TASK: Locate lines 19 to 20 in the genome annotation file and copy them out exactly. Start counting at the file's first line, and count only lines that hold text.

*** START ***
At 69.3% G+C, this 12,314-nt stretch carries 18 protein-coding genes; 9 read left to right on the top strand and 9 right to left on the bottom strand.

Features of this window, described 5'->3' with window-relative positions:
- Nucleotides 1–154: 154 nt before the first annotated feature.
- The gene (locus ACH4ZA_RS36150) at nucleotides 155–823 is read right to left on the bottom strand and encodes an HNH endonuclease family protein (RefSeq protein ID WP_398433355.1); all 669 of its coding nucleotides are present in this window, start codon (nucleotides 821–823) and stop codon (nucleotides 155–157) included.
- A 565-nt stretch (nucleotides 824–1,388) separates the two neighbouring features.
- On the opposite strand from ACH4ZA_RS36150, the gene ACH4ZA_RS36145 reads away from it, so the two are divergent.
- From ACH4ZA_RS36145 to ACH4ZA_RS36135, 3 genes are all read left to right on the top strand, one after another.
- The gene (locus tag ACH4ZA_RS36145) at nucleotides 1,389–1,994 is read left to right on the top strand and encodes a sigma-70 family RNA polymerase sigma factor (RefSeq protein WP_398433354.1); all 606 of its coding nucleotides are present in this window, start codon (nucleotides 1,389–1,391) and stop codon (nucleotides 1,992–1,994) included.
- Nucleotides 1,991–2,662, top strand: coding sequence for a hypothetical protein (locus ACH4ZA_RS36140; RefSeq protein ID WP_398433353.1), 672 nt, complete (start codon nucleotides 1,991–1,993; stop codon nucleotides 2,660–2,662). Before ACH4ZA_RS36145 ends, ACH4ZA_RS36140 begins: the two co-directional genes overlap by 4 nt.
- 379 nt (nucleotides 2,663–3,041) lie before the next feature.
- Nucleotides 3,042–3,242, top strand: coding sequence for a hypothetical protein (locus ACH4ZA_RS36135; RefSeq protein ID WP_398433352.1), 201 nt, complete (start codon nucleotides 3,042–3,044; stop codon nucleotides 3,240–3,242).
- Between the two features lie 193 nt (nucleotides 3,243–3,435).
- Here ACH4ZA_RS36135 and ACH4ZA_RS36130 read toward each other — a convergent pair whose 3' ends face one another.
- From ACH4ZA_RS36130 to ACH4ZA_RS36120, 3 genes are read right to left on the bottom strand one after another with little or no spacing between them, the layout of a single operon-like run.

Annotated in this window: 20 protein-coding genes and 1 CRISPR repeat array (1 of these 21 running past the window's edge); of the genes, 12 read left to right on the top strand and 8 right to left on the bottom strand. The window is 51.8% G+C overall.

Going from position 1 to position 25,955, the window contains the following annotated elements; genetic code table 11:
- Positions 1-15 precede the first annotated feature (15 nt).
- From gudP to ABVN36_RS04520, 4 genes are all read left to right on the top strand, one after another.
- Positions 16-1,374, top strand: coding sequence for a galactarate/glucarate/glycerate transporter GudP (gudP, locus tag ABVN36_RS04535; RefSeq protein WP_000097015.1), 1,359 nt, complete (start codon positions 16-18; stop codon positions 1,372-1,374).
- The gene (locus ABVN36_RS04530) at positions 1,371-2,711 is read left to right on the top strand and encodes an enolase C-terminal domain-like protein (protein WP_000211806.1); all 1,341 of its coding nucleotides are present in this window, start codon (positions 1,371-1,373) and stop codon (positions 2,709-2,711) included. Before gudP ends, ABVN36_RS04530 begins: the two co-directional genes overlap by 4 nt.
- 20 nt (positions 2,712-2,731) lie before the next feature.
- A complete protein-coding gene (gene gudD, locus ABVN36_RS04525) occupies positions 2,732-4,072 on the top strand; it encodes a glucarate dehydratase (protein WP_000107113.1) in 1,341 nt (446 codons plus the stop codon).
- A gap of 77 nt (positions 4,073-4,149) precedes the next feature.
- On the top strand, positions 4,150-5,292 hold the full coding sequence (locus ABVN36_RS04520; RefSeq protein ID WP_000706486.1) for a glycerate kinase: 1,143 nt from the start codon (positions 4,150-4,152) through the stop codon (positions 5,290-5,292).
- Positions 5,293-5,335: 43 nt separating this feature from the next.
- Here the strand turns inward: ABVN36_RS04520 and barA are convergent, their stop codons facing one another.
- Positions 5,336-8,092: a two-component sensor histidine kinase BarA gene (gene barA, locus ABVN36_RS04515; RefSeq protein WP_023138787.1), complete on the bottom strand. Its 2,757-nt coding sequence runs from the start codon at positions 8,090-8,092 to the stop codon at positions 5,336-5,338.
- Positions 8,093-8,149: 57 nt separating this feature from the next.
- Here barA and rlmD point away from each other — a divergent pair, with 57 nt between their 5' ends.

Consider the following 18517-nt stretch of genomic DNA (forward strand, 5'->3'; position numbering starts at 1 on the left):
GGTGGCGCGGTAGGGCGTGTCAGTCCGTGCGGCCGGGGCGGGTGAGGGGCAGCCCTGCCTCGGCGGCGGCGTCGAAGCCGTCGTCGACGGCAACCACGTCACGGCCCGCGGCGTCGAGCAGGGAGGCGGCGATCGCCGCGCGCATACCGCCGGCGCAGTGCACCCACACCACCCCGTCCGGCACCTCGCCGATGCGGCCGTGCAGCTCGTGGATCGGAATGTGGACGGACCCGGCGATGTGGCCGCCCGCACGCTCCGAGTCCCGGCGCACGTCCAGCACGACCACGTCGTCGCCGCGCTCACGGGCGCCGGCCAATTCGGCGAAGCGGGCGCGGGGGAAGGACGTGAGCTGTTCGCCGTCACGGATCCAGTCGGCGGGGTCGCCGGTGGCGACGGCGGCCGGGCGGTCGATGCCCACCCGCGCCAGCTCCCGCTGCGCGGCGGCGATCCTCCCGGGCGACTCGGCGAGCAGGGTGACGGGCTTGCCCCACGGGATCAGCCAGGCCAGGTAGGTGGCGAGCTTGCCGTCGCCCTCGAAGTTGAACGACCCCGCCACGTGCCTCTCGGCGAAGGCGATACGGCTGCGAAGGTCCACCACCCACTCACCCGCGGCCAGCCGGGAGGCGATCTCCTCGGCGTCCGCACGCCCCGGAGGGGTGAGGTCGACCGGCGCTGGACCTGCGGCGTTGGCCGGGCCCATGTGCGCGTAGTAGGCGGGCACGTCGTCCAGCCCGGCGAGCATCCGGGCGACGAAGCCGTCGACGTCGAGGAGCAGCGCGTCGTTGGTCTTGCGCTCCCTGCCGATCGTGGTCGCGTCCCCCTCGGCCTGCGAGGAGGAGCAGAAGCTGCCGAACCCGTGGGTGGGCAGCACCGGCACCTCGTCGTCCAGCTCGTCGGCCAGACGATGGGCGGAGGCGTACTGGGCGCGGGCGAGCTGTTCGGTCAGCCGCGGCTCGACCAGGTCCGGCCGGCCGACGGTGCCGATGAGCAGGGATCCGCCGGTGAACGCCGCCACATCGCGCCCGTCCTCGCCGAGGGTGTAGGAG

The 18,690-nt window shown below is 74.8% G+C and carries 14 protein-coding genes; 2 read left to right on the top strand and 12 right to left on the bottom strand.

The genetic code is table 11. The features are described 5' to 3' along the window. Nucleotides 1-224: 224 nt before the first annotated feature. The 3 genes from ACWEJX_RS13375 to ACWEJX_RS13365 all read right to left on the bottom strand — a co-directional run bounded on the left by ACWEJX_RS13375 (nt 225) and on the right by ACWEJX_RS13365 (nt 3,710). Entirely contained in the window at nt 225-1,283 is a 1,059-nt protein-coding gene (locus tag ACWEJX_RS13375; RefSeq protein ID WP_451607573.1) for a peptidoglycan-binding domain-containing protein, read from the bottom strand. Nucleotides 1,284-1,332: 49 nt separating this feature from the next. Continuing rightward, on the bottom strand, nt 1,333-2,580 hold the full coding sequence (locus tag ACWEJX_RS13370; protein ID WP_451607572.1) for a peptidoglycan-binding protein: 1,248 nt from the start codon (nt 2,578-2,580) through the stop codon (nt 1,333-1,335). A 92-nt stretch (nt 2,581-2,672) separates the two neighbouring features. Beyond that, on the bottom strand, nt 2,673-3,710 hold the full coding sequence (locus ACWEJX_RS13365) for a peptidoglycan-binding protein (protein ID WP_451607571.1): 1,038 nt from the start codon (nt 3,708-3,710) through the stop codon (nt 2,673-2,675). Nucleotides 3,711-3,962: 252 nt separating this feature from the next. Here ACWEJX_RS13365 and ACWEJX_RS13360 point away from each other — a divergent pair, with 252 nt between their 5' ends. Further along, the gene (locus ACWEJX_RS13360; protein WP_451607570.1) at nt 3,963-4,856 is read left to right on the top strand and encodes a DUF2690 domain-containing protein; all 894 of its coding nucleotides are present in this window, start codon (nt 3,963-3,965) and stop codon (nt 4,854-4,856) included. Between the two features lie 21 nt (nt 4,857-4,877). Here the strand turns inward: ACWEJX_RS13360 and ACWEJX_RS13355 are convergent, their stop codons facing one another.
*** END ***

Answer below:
- Positions 16-1,374, top strand: coding sequence for a galactarate/glucarate/glycerate transporter GudP (gudP, locus tag ABVN36_RS04535; RefSeq protein WP_000097015.1), 1,359 nt, complete (start codon positions 16-18; stop codon positions 1,372-1,374).
- The gene (locus ABVN36_RS04530) at positions 1,371-2,711 is read left to right on the top strand and encodes an enolase C-terminal domain-like protein (protein WP_000211806.1); all 1,341 of its coding nucleotides are present in this window, start codon (positions 1,371-1,373) and stop codon (positions 2,709-2,711) included. Before gudP ends, ABVN36_RS04530 begins: the two co-directional genes overlap by 4 nt.